Legendary Civil Rights attorney Fred Gray appeared on campus this week, sharing with wisdom and candor stories about his never-ending efforts to “destroy everything segregated I could find.” In a special morning-long forum and lecture, Gray—the former attorney for Rosa Parks, Rev. Martin Luther King, Jr. and the Tuskegee Syphilis Study victims—spoke to an audience in the Massey Performing Arts Center consisting of Belmont students, faculty and staff along with members of the community and students from Meharry Medical College, Tennessee State University and 85 eighth graders from nearby Rose Park Middle School.
The opening panel discussion featured Gray along with special guests Dr. Henry Foster, Jr., professor emeritus and former dean of the Meharry College School of Medicine and nominee for U.S. Surgeon General under President Bill Clinton; Dwight Lewis, columnist and member of the editorial board for The Tennessean ; and John Seigenthaler, founding editorial director of USA Today, founder of the First Amendment Center and award-winning journalist who briefly left his career in the 1960s to work in the civil rights field. The panel was moderated by Harry Chapman, Belmont’s director of development and major gifts.
The session opened with a timely conversation on healthcare, a subject close to Gray’s heart given his work representing the victims in the Tuskegee Syphilis Study. Gray said, “When you use human beings as subject of research, they have certain rights, and those rights should be of paramount concern.”
The bulk of the day’s conversation, however, revolved around the Civil Rights movement and Gray’s determination to make a difference, even from a young age. Throughout the morning he shared details of the Montgomery bus boycott and the role he played along with other early Civil Rights pioneers. In fact, at a dinner event Tuesday night, Gray was given the first Belmont College of Law “Champions of Justice” award. Seigenthaler said, “I admire Belmont University so much for having [Fred Gray] here… We must never forget what he did to try to end segregation.”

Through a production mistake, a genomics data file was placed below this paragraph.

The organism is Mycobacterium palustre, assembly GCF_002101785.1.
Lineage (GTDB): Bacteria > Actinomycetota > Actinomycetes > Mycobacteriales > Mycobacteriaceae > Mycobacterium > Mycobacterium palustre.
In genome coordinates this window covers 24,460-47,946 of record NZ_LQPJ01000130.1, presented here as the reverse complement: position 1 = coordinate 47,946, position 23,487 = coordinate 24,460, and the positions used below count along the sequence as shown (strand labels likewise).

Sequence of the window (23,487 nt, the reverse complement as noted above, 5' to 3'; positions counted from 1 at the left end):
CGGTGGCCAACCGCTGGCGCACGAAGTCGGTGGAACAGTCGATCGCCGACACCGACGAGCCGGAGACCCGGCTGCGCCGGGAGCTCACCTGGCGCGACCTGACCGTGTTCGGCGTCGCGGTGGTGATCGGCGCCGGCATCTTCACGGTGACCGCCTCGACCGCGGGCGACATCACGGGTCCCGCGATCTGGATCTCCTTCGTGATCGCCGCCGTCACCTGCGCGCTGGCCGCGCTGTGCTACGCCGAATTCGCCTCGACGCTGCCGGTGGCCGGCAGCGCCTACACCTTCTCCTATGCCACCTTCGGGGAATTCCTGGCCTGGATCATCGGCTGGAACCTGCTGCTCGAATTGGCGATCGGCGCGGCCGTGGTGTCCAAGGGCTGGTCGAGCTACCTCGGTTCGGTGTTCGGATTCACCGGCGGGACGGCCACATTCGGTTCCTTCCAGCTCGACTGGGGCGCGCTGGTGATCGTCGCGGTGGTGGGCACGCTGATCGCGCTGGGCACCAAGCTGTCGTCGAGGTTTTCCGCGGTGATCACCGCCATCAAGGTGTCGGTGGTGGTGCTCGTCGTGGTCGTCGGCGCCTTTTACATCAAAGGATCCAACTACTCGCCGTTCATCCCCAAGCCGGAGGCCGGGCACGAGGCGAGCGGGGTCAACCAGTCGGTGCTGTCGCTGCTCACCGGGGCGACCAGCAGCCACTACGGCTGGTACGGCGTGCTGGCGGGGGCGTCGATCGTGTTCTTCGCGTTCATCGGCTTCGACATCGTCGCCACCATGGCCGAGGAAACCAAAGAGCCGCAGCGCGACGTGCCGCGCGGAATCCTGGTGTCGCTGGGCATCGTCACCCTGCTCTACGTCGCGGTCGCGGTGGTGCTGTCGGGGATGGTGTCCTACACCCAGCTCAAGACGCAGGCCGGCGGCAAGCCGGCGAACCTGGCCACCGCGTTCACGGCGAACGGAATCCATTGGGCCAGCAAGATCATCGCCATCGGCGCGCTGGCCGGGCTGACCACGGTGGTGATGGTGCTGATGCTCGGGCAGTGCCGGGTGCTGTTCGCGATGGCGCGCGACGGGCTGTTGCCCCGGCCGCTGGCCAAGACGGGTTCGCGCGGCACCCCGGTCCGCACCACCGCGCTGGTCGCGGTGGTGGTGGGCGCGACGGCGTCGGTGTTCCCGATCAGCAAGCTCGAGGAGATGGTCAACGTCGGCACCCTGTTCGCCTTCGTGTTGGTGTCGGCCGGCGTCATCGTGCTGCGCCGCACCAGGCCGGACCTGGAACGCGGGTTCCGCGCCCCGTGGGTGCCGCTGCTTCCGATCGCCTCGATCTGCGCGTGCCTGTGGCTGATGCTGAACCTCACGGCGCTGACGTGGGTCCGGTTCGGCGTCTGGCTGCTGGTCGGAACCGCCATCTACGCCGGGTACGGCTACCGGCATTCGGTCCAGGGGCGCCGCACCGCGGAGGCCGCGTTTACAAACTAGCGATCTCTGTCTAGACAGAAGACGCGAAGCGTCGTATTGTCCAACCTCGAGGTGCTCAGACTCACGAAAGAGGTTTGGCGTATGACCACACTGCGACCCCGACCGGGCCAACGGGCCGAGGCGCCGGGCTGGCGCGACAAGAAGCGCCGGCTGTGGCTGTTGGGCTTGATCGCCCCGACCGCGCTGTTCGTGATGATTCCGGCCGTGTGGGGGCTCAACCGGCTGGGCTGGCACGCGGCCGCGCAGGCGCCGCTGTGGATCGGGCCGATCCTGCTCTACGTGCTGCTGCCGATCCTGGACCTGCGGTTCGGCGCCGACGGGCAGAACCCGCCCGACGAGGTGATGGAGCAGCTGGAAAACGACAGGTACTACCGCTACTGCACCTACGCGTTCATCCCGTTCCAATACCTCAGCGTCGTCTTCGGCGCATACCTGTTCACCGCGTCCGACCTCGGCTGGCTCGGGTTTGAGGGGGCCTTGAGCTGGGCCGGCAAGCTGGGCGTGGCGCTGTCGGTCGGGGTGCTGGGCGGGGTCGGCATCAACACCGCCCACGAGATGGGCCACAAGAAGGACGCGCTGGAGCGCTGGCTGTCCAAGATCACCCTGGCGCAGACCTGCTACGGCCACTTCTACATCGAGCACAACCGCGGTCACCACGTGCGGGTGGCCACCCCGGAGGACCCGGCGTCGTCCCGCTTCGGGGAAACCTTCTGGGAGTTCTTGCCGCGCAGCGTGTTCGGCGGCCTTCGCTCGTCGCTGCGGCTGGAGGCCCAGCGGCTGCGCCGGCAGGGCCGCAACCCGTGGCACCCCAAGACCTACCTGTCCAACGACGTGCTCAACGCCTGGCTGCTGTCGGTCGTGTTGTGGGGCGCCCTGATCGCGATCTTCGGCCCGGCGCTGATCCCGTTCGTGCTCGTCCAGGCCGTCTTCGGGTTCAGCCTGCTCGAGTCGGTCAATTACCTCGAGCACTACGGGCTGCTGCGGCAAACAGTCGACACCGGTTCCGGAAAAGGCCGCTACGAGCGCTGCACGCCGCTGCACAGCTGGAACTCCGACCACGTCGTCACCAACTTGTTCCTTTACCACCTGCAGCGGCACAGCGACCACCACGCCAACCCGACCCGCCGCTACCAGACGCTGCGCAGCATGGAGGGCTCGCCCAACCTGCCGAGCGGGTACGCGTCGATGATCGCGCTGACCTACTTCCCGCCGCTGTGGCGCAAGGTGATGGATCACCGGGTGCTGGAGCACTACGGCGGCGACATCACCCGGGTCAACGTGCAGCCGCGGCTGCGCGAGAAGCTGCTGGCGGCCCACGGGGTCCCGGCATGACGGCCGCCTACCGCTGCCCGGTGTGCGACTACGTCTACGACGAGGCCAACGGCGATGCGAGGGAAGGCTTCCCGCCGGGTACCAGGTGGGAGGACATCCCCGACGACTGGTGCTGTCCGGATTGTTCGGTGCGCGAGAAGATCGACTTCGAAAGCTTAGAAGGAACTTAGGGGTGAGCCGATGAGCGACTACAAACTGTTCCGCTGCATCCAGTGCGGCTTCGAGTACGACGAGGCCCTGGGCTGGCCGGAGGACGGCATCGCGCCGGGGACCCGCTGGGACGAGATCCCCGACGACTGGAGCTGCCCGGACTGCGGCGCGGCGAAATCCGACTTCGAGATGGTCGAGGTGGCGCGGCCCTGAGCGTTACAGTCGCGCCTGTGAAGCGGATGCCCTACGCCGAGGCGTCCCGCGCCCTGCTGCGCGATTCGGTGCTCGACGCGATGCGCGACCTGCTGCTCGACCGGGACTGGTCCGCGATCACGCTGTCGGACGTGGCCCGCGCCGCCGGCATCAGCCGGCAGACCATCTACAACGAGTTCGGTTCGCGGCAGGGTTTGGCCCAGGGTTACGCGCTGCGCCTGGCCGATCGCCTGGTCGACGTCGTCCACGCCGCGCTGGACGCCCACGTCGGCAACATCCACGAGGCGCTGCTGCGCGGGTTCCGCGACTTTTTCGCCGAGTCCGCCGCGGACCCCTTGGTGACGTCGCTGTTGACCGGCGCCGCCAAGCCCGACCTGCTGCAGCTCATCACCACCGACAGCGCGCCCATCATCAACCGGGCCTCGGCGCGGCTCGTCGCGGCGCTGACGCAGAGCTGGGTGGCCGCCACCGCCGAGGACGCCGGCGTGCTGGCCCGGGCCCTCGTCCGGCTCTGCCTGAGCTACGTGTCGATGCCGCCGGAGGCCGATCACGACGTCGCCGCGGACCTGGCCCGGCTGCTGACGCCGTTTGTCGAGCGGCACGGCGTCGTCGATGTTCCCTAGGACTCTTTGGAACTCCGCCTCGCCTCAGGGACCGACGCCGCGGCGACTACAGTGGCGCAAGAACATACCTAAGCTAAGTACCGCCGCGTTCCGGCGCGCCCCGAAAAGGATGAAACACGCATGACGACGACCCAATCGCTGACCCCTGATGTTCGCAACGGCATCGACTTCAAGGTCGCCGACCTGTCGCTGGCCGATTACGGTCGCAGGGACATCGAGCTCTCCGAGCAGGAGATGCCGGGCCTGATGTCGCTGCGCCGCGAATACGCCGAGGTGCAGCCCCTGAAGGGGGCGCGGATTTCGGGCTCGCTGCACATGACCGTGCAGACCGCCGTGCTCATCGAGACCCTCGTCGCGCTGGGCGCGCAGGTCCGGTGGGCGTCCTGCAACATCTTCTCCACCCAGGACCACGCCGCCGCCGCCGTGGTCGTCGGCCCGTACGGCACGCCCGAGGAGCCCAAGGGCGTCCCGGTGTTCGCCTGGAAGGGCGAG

“There were many unsung heroes who gave the moral courage that made it possible to have a Civil Rights movement and elect the 44th president of the United States,” Gray noted. “I want to challenge you all that the Civil Rights movement is not over. The struggle for equal justice has not been achieved.”
Presented by Belmont’s Gordon E. Inman College of Health Sciences and Nursing “Diagnosing Our Future” speaker series, Gray’s appearance was also co-sponsored by Belmont’s College of Law, the Office of Spiritual Development and the Center for Community Health and Health Equity.
Gray began his legal career as a sole practitioner, less than a year out of law school, and at age 24, he represented Mrs. Rosa Parks who refused to give up her seat to a white man on a city bus, the action that initiated the Montgomery Bus Boycott. Gray was also Dr. Martin Luther King, Jr.’s first civil rights lawyer. This was the beginning of a legal career that now spans more than 45 years.
In the early 1970s, Gray represented the victims of the Tuskegee Syphilis Study. For 40 years the U.S. Public Health Service had conducted an experiment on hundreds of black men in the late stages of syphilis, withholding information and treatment for the condition for more than 300 men in the control group. In 1974, Gray filed a class action suit that provided a $10 million out-of-court settlement for those men and their families, and it was Gray who later encouraged President Bill Clinton to issue an apology to the victims on behalf of the U.S. government in 1997.
Gray has been at the forefront of changing the social fabric of America regarding desegregation, integration, constitutional law, racial discrimination in voting, housing, education, jury service, farm subsidies, medicine and ethics, and generally in improving the national judicial system.
Gray was born in Montgomery, Alabama, and is a graduate of the Nashville Christian Institute, Alabama State University and Case Western Reserve University. Currently, he is senior partner at the law firm of Gray, Langford, Sapp, McGowan, Gray & Nathanson, which has law offices in Tuskegee and Montgomery, Alabama. He served as president of the Alabama State Bar Association in 2002-03, the first African-American to hold the position.